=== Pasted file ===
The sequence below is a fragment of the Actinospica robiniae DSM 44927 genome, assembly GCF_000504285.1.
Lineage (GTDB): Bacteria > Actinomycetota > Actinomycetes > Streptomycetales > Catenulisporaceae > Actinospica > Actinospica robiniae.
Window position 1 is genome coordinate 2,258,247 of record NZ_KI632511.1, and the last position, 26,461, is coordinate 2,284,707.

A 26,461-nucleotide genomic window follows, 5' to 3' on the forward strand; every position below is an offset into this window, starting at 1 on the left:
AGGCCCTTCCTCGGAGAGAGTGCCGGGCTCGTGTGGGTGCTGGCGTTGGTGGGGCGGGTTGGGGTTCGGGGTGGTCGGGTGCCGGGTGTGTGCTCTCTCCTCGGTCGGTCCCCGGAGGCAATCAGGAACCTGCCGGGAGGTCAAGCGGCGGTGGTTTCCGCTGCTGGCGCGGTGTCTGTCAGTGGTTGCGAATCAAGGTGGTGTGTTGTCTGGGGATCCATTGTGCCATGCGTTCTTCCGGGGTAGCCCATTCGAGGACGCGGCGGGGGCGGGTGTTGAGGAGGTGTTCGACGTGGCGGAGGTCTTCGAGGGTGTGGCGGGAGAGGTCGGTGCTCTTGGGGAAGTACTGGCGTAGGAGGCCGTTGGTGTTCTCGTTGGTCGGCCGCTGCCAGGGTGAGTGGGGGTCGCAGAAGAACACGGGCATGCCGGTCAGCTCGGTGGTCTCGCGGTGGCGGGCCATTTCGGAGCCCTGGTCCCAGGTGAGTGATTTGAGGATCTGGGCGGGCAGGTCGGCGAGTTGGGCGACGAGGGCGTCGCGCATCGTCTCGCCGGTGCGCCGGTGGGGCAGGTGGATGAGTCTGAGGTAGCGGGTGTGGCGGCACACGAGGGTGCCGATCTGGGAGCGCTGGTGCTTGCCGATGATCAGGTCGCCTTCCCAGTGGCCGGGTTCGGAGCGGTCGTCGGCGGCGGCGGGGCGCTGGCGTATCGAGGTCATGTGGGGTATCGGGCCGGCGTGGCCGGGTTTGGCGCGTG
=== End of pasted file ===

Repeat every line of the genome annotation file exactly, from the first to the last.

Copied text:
The sequence below is a fragment of the Actinospica robiniae DSM 44927 genome, assembly GCF_000504285.1.
Lineage (GTDB): Bacteria > Actinomycetota > Actinomycetes > Streptomycetales > Catenulisporaceae > Actinospica > Actinospica robiniae.
Window position 1 is genome coordinate 2,258,247 of record NZ_KI632511.1, and the last position, 26,461, is coordinate 2,284,707.

A 26,461-nucleotide genomic window follows, 5' to 3' on the forward strand; every position below is an offset into this window, starting at 1 on the left:
AGGCCCTTCCTCGGAGAGAGTGCCGGGCTCGTGTGGGTGCTGGCGTTGGTGGGGCGGGTTGGGGTTCGGGGTGGTCGGGTGCCGGGTGTGTGCTCTCTCCTCGGTCGGTCCCCGGAGGCAATCAGGAACCTGCCGGGAGGTCAAGCGGCGGTGGTTTCCGCTGCTGGCGCGGTGTCTGTCAGTGGTTGCGAATCAAGGTGGTGTGTTGTCTGGGGATCCATTGTGCCATGCGTTCTTCCGGGGTAGCCCATTCGAGGACGCGGCGGGGGCGGGTGTTGAGGAGGTGTTCGACGTGGCGGAGGTCTTCGAGGGTGTGGCGGGAGAGGTCGGTGCTCTTGGGGAAGTACTGGCGTAGGAGGCCGTTGGTGTTCTCGTTGGTCGGCCGCTGCCAGGGTGAGTGGGGGTCGCAGAAGAACACGGGCATGCCGGTCAGCTCGGTGGTCTCGCGGTGGCGGGCCATTTCGGAGCCCTGGTCCCAGGTGAGTGATTTGAGGATCTGGGCGGGCAGGTCGGCGAGTTGGGCGACGAGGGCGTCGCGCATCGTCTCGCCGGTGCGCCGGTGGGGCAGGTGGATGAGTCTGAGGTAGCGGGTGTGGCGGCACACGAGGGTGCCGATCTGGGAGCGCTGGTGCTTGCCGATGATCAGGTCGCCTTCCCAGTGGCCGGGTTCGGAGCGGTCGTCGGCGGCGGCGGGGCGCTGGCGTATCGAGGTCATGTGGGGTATCGGGCCGGCGTGGCCGGGTTTGGCGCGTG